Reliance Industries Ltd., operator of the world’s biggest oil refinery complex, reported its highest profit growth in almost three years after earnings from turning crude into fuels increased.
Fourth-quarter net income rose 32 percent to 55.9 billion rupees ($1.03 billion), or 17.30 rupees a share, in the three months ended March 31 from 42.4 billion rupees, or 12.9 rupees, a year earlier, the Mumbai-based company said today in a regulatory filing. That beat the 55.3 billion rupee median estimate of 30 analysts surveyed by Bloomberg. Sales fell 1.2 percent to 842 billion rupees because of maintenance shutdowns.
Billionaire Chairman Mukesh Ambani, 55, aims to double Reliance’s operating profit in the next five years by increasing petrochemical-producing capacity and starting phone services in the world’s second-fastest growing major market. The company lost its No. 1 position as India’s biggest by market value to Tata Consultancy Services Ltd. and Oil & Natural Gas Corp. following a three-year drop in natural gas production at its largest deposit.
“Some of the petrochemical capacity will start up this year and that’ll help earnings,” said Neelabh Sharma, a Mumbai-based analyst with BOB Capital Markets Ltd., who has a hold rating on the company’s stock. “Refining will probably stay at these levels, though gas production concerns remain.”
Reliance’s global depository receipts in London rose as much as 4.2 percent to $20.22 and traded at $30.08 as of 1:57 p.m. local time, the highest intraday price since March 18.
The local shares have declined 4.1 percent this year in Mumbai, compared with a 3.5 percent drop in the key S&P BSE Sensex Index. The loss of value has reduced Ambani’s net worth by 5.7 percent to $22.8 billion, according to the Bloomberg Billionaires Index. The stock rose 1.4 percent to 804.95 rupees in Mumbai trading today. The earnings were announced after the market closed.
Reliance, which announced a dividend of 9 rupees a share, earned $10.10 for every barrel of crude it processed in the quarter, compared with $7.60 a barrel a year earlier and $9.60 a barrel in the previous three months. Profit from turning Dubai crude into diesel in Singapore, an Asian benchmark, averaged $19.39 a barrel in the quarter, compared with $16.81 a year earlier, according to data from PVM Oil Associates Ltd., a London-based crude and refined-products broker.
Reliance runs two refineries at Jamnagar in the western state of Gujarat that can together process 1.24 million barrels of crude every day. The plants are capable of turning heavier grades of oil, which are typically cheaper, into high-value fuels. The company shut a crude unit, a diesel hydrotreater and a VGO unit at its newer refinery in Jamnagar on Feb. 18 for about four weeks, according to a statement.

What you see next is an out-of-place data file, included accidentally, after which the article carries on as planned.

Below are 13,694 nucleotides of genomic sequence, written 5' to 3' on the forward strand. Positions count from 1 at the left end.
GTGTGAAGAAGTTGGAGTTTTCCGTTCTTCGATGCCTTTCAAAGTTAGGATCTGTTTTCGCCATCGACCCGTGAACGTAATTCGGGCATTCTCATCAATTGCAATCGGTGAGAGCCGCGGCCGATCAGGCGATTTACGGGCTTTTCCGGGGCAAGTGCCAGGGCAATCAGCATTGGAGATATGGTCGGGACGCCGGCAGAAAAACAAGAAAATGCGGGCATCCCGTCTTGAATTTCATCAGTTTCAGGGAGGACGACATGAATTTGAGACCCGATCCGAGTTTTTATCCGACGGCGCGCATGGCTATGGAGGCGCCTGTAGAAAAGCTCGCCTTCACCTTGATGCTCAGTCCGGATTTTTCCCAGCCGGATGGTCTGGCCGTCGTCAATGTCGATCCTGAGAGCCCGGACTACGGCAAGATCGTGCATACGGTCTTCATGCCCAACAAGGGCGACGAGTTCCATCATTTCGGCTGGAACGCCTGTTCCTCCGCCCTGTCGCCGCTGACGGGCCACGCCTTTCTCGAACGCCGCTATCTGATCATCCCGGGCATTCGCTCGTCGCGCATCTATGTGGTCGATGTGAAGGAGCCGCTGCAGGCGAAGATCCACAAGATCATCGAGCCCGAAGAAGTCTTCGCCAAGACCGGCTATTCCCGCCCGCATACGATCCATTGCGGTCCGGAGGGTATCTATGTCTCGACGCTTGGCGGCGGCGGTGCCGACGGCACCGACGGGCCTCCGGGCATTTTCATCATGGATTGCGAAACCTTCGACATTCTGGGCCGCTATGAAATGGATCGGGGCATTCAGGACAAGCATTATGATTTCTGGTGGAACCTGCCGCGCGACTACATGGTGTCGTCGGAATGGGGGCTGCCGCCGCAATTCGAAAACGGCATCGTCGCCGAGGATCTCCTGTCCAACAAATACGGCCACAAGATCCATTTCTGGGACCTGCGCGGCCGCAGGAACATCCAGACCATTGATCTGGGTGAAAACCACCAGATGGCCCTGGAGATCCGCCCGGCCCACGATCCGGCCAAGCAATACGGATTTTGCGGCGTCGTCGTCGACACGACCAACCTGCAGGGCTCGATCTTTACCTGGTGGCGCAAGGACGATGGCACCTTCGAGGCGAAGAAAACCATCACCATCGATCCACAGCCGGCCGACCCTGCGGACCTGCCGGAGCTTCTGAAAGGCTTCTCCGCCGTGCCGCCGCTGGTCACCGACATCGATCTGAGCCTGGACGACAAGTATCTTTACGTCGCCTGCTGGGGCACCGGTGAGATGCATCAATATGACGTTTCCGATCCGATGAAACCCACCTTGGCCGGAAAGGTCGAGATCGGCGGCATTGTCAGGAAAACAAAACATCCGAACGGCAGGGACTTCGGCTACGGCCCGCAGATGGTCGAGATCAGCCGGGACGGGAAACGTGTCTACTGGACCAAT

Brent crude, a benchmark oil price used by much of the world, averaged $112.64 a barrel in the three months ended March 31, compared with $118.45 a year ago. Oil markets will be balanced this year with Brent at about $100 a barrel in Europe where demand is falling, Ibrahim al-Muhanna, an adviser to Saudi Arabian Oil Minister Ali al-Naimi, said April 10.
Reliance, which borrowed an unprecedented $5.8 billion overseas in 2012, is set to spend $27 billion in five years to build petrochemical plants and drill wells, Deutsche Bank AG estimates. It will invest $11 billion for energy exploration, $8 billion to expand petrochemical output and a combined $8 billion in its refining, retail and communications businesses, Deutsche Bank estimates. The firm will spend about 1 trillion rupees in five years, Ambani told shareholders in June.
Reliance had cash and equivalents of 829.8 billion rupees, deposited in bank deposits, mutual funds and government securities as of March 31, the company said. That surpassed its 724.3 billion rupees of debt outstanding.
The company and its partner BP Plc plan to spend more than $5 billion in the next three to five years to develop gas discoveries in the KG-D6 block off India’s east coast, Reliance said today. Gas production from the block in the Bay of Bengal declined 39 percent to 336 billion cubic feet in the 12 months ended March 31 from a year earlier. The drop was spurred by reservoir complexity and a natural decline in output, it said.
Reliance’s plan to increase production may get a boost should the government accept the recommendations of a panel led by Chakravarthy Rangarajan, chief of the prime minister’s Economic Advisory Council. The panel wants gas rates in India to be benchmarked to global rates, which will increase prices to about $8 per million British thermal units.
Reliance sells fuel from the KG-D6 block for $4.2 per million Btu, a price which comes up for revision in April 2014.